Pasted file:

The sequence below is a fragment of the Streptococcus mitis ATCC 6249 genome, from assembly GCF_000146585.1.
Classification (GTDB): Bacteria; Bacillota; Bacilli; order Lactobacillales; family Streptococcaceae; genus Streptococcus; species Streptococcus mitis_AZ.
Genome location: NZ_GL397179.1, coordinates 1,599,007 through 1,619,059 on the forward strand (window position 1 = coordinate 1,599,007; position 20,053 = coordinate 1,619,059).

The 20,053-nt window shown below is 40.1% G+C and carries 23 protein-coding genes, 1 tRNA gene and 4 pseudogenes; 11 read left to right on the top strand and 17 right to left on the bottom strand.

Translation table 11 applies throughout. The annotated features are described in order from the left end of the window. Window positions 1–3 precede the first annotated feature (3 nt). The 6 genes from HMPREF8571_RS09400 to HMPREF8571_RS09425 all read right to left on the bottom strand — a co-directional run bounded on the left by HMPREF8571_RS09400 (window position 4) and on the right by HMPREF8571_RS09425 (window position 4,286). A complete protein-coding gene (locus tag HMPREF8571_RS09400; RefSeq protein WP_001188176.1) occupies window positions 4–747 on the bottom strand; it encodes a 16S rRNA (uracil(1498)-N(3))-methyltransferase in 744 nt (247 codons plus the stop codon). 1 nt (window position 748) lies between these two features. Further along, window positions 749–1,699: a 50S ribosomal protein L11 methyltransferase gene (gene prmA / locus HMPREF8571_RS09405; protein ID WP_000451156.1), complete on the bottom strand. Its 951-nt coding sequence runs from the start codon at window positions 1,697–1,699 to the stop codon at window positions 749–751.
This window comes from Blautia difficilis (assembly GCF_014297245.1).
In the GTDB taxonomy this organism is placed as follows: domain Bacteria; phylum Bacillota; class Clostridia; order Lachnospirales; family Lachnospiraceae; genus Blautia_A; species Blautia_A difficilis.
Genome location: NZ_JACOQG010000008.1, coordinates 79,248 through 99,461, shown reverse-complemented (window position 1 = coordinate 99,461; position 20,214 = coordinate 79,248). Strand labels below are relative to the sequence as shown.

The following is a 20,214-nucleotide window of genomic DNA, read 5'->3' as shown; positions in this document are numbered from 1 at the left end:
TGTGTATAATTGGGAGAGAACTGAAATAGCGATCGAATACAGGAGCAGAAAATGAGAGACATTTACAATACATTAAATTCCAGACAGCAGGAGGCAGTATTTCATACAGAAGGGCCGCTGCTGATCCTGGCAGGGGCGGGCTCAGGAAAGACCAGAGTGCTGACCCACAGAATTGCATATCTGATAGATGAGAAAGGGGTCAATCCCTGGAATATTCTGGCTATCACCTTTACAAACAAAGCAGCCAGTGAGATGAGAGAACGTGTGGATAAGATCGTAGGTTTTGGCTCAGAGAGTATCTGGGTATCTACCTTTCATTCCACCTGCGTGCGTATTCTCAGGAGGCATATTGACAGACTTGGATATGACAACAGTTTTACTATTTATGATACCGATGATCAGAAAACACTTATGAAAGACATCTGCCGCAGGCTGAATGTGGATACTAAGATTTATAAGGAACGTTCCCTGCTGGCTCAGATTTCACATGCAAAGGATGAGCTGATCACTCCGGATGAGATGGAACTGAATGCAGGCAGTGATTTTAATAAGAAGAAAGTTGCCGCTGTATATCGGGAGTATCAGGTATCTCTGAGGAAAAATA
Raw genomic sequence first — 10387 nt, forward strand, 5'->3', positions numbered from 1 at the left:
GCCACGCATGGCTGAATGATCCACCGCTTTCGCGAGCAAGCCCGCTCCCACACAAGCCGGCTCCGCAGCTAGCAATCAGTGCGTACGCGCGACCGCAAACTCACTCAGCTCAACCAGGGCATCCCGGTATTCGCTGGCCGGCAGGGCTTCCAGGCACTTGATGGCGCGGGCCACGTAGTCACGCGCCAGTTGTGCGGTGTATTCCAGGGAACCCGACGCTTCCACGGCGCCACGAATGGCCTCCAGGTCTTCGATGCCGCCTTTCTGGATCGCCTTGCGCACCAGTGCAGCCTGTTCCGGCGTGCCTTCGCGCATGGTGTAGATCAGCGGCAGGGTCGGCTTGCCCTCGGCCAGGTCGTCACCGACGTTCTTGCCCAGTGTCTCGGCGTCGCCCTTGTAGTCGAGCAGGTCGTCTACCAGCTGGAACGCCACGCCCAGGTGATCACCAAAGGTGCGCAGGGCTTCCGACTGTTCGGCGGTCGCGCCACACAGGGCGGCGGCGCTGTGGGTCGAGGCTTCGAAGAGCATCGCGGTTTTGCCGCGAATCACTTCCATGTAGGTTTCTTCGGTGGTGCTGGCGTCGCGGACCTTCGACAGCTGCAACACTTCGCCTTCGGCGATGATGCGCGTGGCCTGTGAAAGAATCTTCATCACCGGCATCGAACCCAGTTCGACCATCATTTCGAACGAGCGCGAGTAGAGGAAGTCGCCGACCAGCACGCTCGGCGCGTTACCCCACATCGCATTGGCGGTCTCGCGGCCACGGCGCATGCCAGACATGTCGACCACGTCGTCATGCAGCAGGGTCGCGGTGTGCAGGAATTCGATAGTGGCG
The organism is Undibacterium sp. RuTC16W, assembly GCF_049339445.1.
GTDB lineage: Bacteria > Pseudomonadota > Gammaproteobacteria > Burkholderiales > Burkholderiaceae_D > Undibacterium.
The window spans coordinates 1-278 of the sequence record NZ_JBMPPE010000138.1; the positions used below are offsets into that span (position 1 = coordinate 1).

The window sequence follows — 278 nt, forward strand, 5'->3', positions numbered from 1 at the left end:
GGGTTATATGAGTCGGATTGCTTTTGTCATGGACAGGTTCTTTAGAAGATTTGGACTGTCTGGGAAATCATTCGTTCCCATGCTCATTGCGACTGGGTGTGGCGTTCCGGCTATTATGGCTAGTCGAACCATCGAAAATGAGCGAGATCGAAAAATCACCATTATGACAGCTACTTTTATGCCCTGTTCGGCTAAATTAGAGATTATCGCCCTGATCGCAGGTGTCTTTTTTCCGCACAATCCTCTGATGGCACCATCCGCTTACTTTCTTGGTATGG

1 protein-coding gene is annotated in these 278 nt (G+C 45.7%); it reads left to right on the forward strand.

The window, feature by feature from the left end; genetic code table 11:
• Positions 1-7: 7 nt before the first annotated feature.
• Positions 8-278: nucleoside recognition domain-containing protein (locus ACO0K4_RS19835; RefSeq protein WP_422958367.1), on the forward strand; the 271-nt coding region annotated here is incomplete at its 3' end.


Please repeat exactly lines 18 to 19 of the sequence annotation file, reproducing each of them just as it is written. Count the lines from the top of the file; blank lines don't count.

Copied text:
1 protein-coding gene is annotated in these 278 nt (G+C 45.7%); it reads left to right on the forward strand.

The window, feature by feature from the left end; genetic code table 11: